Gen. 34:28-29 describes how Yaakov's sons plundered the city of Shechem after wiping out its (adult male) inhabitants:
אֶת-צֹאנָם וְאֶת-בְּקָרָם וְאֶת-חֲמֹרֵיהֶם וְאֵת אֲשֶׁר בָּעִיר וְאֶת אֲשֶׁר בַּשָּׂדֶה לָקָחוּ. וְאֶת כָּל חֵילָם וְאֶת כָּל טַפָּם וְאֶת נְשֵׁיהֶם שָׁבוּ וַיָּבֹזּוּ וְאֵת כָּל-אֲשֶׁר בַּבָּיִת.
"Their sheep, their cattle and their donkeys, and whatever was in the city and whatever was in the field, they took. And all their wealth and all of their children and their women, they captured and plundered, and everything that was in the house."
My eight-year-old son, when he learned these pesukim recently, asked me:
Why are three different verbs used ("took," "captured," "plundered")? Granted that "captured" is appropriate for the people ("children and women"), but then what's the difference between the other two? (I suggested that perhaps "their wealth" at the beginning of the verse means inanimate possessions - money, jewelry, etc. - and then "plundered" would apply to those, as compared to animals which you'd "take" by making them follow you by voice or with a stick, and people whom you'd "capture" by shackling them. But I'm not sure of that.)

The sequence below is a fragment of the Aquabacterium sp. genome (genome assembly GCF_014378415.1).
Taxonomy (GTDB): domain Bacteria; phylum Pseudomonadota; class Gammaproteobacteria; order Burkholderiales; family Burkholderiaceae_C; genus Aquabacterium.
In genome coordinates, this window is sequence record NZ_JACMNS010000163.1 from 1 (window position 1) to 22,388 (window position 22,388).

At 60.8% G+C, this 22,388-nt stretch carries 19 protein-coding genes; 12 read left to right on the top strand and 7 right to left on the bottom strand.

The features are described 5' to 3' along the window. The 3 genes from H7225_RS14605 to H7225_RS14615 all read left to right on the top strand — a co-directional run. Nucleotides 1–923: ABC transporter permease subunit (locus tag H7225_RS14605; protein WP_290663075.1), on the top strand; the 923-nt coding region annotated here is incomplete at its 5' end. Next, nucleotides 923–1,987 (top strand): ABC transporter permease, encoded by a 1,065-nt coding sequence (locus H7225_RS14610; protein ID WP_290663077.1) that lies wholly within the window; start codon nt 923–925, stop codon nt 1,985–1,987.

What does "and everything that was in the house" add? Whatever was in the house should logically be included in "whatever was in the city" of the previous verse.
Why is that clause added almost as an afterthought? We would expect the verse to be structured something like this: "And their wealth, their children and their women, and everything that was in the house, they captured and plundered."